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Anthropologist and heavy metal fanatic Sam Dunn wants to find out why heavy metal music has been stereotyped, dismissed and denounced and why it has remained the obsession of millions of fans around the world despite such condemnation. Sam's quest leads him to London for a debate on the genre's origins, to Germany for some drunken revelry at the Wacken music festival, and to Norway to pursue the darker, satanic aspects of the genre. Sam interviews metal greats like Dee Snider and Vince Neil, finding fragments of an answer. The audience is treated to a wealth of informative factoids from these lively dialogues. We learn that Gene Simmons has a fetish for patents, groupies are actually empowered and empowering women, and if Wagner had been born today, he would have been in Led Zeppelin.

Review by Joel Meares:
You may be surprised to discover that Al Gore is featuring in two documentaries released in Australia this year. In one, he reveals an inconvenient truth, while here, he and wife Tipper reveal themselves quite the inconvenience to director Sam Dunn. Tipper in particular, with her Parents Music Resource Center (PMRC), is the enemy of Dunn's film, the denunciator and stereotype-generator he wishes to disprove. Heavy metal, for its detractors, is the work of the devil, and a dark influence on young Americans. It is difficult not to see Tipper's point, particularly when a Norwegian rocker looks down the camera and cites Satan as the reason he makes music. However, Dunn manages, for the most part, to assemble such a charming and accessible motley crew of interviewees that personality trumps argument, and heavy metal comes up looking mostly harmless.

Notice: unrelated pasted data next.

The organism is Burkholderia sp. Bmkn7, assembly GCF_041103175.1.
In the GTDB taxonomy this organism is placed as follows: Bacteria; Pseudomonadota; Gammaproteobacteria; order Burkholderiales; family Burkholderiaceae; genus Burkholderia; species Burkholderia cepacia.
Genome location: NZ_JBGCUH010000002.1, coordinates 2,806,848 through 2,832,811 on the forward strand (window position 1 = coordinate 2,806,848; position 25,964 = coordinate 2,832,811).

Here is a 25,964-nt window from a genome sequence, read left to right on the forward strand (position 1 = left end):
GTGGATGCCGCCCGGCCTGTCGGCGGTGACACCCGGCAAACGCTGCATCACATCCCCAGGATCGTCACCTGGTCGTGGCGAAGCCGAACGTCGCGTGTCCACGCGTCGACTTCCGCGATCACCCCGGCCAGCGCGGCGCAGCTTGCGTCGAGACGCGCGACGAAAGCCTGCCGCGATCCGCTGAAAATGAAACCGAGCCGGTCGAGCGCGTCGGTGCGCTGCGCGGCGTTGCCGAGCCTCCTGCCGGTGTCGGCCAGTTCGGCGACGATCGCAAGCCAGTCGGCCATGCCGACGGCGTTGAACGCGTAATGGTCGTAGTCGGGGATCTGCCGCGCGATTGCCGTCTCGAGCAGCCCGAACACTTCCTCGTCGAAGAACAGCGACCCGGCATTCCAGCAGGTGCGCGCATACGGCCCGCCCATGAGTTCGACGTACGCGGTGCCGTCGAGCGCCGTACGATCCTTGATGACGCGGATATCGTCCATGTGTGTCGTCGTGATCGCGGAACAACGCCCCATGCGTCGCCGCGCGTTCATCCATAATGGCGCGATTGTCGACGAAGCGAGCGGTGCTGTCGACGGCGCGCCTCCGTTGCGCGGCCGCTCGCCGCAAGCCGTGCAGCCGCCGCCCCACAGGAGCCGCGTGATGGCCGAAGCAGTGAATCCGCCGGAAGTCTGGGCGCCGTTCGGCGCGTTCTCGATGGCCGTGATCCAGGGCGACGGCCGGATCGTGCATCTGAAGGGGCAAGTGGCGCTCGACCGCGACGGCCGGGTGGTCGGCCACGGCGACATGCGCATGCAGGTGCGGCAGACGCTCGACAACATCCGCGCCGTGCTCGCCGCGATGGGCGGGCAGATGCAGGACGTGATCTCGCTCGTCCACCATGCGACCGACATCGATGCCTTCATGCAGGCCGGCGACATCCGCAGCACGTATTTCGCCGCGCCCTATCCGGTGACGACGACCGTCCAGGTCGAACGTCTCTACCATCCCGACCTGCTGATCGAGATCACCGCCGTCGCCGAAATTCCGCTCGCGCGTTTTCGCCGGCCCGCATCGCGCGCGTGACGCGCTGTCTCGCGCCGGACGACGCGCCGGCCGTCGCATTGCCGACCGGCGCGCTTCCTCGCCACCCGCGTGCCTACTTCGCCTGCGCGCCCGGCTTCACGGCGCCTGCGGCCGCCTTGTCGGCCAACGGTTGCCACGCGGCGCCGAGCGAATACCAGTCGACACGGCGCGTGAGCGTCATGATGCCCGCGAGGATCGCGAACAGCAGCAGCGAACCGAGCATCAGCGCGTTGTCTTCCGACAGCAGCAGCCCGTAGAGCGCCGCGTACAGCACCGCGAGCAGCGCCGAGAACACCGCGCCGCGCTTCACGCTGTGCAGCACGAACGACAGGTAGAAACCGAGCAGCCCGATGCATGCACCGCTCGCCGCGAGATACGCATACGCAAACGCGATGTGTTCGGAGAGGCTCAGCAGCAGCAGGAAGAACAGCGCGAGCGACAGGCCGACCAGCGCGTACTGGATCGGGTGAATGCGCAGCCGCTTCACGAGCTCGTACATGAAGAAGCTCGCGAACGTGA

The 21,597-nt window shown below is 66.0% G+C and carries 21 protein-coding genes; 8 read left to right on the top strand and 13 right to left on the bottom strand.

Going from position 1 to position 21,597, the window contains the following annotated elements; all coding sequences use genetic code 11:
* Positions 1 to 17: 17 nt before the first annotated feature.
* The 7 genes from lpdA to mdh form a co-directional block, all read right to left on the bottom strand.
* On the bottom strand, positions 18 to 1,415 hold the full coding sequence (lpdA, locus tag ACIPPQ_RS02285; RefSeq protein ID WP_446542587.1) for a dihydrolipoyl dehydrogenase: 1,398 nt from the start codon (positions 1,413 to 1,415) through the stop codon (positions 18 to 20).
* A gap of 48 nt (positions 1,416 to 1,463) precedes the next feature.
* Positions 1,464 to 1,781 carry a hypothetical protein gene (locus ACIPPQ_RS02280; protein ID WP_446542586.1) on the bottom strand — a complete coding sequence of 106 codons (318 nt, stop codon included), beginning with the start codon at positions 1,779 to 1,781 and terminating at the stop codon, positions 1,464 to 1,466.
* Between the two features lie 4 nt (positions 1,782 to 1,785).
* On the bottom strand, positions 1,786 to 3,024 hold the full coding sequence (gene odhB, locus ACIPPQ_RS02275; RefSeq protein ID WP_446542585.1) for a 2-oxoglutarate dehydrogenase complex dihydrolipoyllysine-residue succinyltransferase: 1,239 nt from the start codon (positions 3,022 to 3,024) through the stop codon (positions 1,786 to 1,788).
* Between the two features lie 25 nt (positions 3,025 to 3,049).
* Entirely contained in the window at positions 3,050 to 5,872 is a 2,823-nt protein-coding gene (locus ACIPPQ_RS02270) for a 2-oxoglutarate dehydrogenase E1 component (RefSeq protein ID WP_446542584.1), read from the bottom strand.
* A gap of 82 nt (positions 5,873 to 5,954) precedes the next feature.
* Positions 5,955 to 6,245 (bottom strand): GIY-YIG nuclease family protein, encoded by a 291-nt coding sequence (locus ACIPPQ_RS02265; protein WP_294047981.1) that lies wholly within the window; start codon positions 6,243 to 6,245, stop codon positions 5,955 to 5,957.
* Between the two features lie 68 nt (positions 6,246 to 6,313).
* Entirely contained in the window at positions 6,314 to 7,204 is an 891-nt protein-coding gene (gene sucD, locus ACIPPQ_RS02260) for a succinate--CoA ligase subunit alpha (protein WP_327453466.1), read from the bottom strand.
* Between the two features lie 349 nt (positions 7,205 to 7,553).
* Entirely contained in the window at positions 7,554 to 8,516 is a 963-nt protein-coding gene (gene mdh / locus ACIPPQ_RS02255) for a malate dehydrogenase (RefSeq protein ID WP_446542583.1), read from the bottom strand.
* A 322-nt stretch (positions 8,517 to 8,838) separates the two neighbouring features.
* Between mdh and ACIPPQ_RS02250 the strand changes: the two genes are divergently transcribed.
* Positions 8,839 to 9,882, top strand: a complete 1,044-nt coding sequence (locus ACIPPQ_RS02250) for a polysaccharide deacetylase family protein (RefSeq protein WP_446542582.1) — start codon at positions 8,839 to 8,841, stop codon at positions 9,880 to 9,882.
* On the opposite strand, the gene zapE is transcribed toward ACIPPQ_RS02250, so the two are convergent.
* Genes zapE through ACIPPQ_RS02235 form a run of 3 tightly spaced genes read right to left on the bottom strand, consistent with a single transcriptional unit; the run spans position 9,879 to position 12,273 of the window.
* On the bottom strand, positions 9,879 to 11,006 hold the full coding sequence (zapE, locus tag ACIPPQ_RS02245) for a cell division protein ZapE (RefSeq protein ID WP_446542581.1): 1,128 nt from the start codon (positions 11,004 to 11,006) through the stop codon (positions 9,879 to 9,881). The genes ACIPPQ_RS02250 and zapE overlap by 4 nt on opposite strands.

Of course, the success of Dunn's film in support of heavy metal music might be the result of not offering the audience too much music. Wisely or unwisely (depending on whether you agree metal's influence is Beethoven or a waiter dropping a stack of plates), Dunn shows his heroes talking more than singing. The documentary is literally a string of interviews, and very little else. Thankfully, most of the subjects are articulate, passionate and often hilarious. Dee Snider of Twisted Sister offers a hilarious insight into what he was thinking at a hearing with the PMRC in which he orchestrated his scruffy appearance to compound the shock of the eloquent speech he had prepared. Lyrics, he argues, are open to interpretation. Tipper must have a dirty mind to be interpreting the lyrics the way she does.

Still, Dunn is not too carried away with his love of the genre to offer a completely unbalanced perspective. He is shocked by the attitude of the Norwegian rockers, who support the burning down of historical churches. The film lacks some discipline in structure - the chapters neither lead nor follow from each other - and there is nothing particularly innovative in its style. Regardless, Sam Dunn has an infectious charm and enthusiasm, a balanced eye and the luck of having a great cast to interview. Whether you're a Gore man or a Dunn man, there is a lot to enjoy and discover in Metal; it's quite the field trip.

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(Canada, 2005)

CAST: Documentary featuring Tom Araya, Alice Cooper, Bruce Dickinson, Ronnie James Dio, Rob Zombie and many more

PRODUCER: Sam Dunn, Scot McFayden

DIRECTOR: Sam Dunn, Scot McFayden & Jessica Joy Wise

SCRIPT: Sam Dunn, Scot McFayden & Jessica Joy Wise


EDITOR: Mike Munn

MUSIC: Not credited


RUNNING TIME: 96 minutes


AUSTRALIAN RELEASE: November 16, 2006

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